The justification for attempting to portray Thucydides as a writer on strategy, rather than - in Thucydides’ own words - as someone setting out to help ‘those who want to understand clearly the events that happened in the past’, is provided in a fifteen-page appendix of quotes, under various modern IR headings such as ‘appeasement’, ‘balance of power’, ‘co-ercive diplomacy’, ‘horizontal escalation’ (oh dear!),’loss-of-strength gradient’, ‘preventive war’, ‘security dilemma’, and the like. Thankfully, they do not mention ‘collateral damage’. Equally thankfully, they admit that Thucydides did not use contemporary strategic jargon. The problem here is that it is highly debatable whether Thucydides was trying to teach strategy at all, unless the authors believe that by recording what other people said, he was trying to do so subliminally. But if this is the case, then it is equally arguable that much of Thucydides’ history is an argument against war and power-politics, especially given some of the argumentation by the protagonists in the ‘Melian Dialogue’. You can’t have it both ways. More worryingly, out of 154 cherry-picked quotes in the appendix, only 62 are not from speeches by various Athenians, Spartans, Corfiots, Corinthians and Syracusans. Even many of these 62 are indirectly reported, and do not therefore represent analysis on Thucydides’ part. Under the rubric ‘Fear and National Security Policy’, we have the Corfiots saying: ‘Sparta is frightened of you and wants war’, while under the heading ‘numerical superiority’, we have King Archidamus saying: ‘Perhaps there is ground for confidence in the superiority which we have in heavy infantry and in actual numbers.’ These ‘discoveries’ are not exactly mind-bogglingly original. This cherry-picking by the authors comes across as somewhat otiose, ingenuous and naïve. Curiously, there are no headings and quotes for ‘strategy’ and ‘grand strategy’.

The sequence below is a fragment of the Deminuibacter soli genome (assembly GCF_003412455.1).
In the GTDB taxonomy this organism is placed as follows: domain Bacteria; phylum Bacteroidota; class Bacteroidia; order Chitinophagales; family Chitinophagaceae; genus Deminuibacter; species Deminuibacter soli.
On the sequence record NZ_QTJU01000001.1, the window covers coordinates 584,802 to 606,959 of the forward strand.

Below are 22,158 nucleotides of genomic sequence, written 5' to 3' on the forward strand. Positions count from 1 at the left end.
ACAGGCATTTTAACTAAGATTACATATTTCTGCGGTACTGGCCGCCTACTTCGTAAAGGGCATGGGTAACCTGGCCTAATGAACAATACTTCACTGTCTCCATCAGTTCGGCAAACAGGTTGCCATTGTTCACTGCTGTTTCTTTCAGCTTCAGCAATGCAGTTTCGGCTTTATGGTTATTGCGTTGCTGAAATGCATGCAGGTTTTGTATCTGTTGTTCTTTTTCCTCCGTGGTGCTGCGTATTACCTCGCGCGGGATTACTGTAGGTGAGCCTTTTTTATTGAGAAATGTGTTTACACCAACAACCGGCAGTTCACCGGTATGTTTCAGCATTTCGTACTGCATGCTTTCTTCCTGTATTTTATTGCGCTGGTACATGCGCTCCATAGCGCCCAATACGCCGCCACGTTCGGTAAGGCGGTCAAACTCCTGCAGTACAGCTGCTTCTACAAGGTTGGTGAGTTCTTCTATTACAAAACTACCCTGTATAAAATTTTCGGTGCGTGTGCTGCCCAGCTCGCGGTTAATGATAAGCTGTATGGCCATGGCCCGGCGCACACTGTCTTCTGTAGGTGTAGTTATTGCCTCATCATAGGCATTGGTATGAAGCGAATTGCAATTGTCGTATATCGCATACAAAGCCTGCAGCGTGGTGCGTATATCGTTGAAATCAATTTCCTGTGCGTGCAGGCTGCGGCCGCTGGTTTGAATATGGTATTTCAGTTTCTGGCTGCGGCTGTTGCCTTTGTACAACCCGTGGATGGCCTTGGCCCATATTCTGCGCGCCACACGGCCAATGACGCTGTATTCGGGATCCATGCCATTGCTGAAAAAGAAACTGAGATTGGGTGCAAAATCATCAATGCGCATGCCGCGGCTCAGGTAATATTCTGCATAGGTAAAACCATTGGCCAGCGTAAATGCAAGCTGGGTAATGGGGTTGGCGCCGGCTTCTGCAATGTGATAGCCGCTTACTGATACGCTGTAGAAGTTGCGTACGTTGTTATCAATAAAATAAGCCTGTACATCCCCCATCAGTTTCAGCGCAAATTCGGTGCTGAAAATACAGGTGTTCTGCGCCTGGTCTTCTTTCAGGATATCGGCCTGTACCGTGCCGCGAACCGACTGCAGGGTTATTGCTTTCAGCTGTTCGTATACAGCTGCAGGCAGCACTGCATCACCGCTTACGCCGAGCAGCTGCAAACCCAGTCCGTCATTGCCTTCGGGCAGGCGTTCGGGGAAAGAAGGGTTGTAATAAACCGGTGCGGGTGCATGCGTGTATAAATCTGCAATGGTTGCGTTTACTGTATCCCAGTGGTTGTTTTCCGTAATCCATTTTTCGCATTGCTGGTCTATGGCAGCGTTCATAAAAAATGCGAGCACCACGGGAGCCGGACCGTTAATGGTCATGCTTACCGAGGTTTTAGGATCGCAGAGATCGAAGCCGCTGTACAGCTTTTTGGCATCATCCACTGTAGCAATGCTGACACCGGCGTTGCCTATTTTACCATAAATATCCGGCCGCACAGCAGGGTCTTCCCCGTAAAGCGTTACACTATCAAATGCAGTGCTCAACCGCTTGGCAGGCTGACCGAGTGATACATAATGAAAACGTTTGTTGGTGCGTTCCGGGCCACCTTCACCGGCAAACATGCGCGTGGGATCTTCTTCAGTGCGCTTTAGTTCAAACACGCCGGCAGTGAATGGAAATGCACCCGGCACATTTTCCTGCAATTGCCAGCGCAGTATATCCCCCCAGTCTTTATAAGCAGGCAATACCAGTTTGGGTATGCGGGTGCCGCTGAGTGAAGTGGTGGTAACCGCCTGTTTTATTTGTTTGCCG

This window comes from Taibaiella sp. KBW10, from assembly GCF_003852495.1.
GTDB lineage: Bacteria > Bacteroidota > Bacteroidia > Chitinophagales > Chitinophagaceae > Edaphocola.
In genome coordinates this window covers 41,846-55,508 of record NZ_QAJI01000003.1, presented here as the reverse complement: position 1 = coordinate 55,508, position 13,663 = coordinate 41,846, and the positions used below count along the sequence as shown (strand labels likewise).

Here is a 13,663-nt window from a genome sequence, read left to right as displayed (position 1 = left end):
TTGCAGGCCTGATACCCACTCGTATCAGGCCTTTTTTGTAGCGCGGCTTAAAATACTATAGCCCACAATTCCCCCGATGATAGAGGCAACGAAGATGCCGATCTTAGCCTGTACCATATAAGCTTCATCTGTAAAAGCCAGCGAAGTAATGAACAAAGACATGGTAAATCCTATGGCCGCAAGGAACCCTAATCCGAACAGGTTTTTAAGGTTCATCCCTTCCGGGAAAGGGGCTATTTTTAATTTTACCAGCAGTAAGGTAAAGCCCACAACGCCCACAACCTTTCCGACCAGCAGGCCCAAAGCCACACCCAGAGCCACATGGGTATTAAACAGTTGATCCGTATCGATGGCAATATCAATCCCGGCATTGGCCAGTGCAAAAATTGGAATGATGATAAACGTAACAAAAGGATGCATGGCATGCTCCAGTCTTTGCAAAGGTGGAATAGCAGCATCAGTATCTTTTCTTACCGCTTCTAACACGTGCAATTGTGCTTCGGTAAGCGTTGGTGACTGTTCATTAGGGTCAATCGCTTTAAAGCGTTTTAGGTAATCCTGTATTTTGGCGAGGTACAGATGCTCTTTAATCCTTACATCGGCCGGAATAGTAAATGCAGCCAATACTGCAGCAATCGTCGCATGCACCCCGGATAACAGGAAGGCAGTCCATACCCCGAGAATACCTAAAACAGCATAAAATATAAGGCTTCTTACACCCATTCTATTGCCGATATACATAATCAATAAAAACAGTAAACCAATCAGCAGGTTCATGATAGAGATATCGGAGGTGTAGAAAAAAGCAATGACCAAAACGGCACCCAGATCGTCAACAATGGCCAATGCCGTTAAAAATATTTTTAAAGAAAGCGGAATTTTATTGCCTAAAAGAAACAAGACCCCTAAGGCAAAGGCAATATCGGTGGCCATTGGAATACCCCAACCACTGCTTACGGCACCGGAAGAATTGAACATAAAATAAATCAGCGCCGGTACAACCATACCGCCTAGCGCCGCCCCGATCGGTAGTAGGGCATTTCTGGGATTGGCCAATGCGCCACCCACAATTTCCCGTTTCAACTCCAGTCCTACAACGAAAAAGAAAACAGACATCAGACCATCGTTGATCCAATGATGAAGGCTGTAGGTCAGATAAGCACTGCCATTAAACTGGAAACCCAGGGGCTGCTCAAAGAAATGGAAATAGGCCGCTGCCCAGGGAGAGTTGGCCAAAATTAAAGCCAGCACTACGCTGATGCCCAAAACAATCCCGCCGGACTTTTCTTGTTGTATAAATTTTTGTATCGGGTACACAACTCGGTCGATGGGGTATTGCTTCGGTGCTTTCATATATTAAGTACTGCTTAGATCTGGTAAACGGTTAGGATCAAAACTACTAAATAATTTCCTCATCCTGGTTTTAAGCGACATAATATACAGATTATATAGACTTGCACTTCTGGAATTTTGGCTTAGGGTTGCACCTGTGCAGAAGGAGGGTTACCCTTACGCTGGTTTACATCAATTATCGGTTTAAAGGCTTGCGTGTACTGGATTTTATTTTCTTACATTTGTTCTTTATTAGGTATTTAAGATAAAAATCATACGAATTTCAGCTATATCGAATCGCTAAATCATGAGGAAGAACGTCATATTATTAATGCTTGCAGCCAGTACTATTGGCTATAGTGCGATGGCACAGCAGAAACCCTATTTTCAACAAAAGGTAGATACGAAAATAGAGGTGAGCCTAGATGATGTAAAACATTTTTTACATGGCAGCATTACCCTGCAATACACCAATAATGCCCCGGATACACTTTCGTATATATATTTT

Perhaps anticipating the above criticism, it must in fairness be said that the authors write in a footnote (p.137): ‘Hence, we feel that we are not too wrong to talk about “Thucydides’ analysis”, even when dealing with events actually mentioned by somebody else.’ They justify this coy statement about ‘not being too wrong’, by claiming that no other ancient historian approaches Thucydides’ analytical depth, and that the overwhelming majority of the material in their book comes from Thucydides. This is simplistic casuistry, and not convincing. What is convincing is the authors’ contention that the issues tackled by Thucydides have recurred through the centuries and remain relevant today. But even then, Thucydides himself wrote that the events which had happened in the past will be repeated in the future.
For those interested in criticising theoretical IR interpretations as against historical ones, this book might be of some interest, but only if they read the whole of Thucydides’ ‘History of the Peloponnesian Wars’ first.
Dr. William Mallinson
21 October 2010